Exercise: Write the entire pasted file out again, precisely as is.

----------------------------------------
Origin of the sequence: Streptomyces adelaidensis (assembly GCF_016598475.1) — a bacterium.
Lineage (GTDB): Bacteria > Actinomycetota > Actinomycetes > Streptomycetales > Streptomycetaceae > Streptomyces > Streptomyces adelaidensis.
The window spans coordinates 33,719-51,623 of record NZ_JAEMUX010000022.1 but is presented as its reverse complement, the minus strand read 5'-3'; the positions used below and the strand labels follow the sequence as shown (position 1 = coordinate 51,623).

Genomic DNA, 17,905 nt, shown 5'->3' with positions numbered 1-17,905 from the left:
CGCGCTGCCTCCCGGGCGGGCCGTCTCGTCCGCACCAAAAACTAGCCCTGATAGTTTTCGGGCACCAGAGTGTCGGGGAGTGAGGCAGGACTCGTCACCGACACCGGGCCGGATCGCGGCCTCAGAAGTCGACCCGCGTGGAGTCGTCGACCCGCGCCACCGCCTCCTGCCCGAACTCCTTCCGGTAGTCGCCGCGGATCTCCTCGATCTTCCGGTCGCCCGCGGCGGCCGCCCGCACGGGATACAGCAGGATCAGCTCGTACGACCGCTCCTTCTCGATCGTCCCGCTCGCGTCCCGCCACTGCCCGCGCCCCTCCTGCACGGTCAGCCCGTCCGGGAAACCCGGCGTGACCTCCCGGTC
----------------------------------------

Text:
Origin of the sequence: Streptomyces adelaidensis (assembly GCF_016598475.1) — a bacterium.
Lineage (GTDB): Bacteria > Actinomycetota > Actinomycetes > Streptomycetales > Streptomycetaceae > Streptomyces > Streptomyces adelaidensis.
The window spans coordinates 33,719-51,623 of record NZ_JAEMUX010000022.1 but is presented as its reverse complement, the minus strand read 5'-3'; the positions used below and the strand labels follow the sequence as shown (position 1 = coordinate 51,623).

Genomic DNA, 17,905 nt, shown 5'->3' with positions numbered 1-17,905 from the left:
CGCGCTGCCTCCCGGGCGGGCCGTCTCGTCCGCACCAAAAACTAGCCCTGATAGTTTTCGGGCACCAGAGTGTCGGGGAGTGAGGCAGGACTCGTCACCGACACCGGGCCGGATCGCGGCCTCAGAAGTCGACCCGCGTGGAGTCGTCGACCCGCGCCACCGCCTCCTGCCCGAACTCCTTCCGGTAGTCGCCGCGGATCTCCTCGATCTTCCGGTCGCCCGCGGCGGCCGCCCGCACGGGATACAGCAGGATCAGCTCGTACGACCGCTCCTTCTCGATCGTCCCGCTCGCGTCCCGCCACTGCCCGCGCCCCTCCTGCACGGTCAGCCCGTCCGGGAAACCCGGCGTGACCTCCCGGTC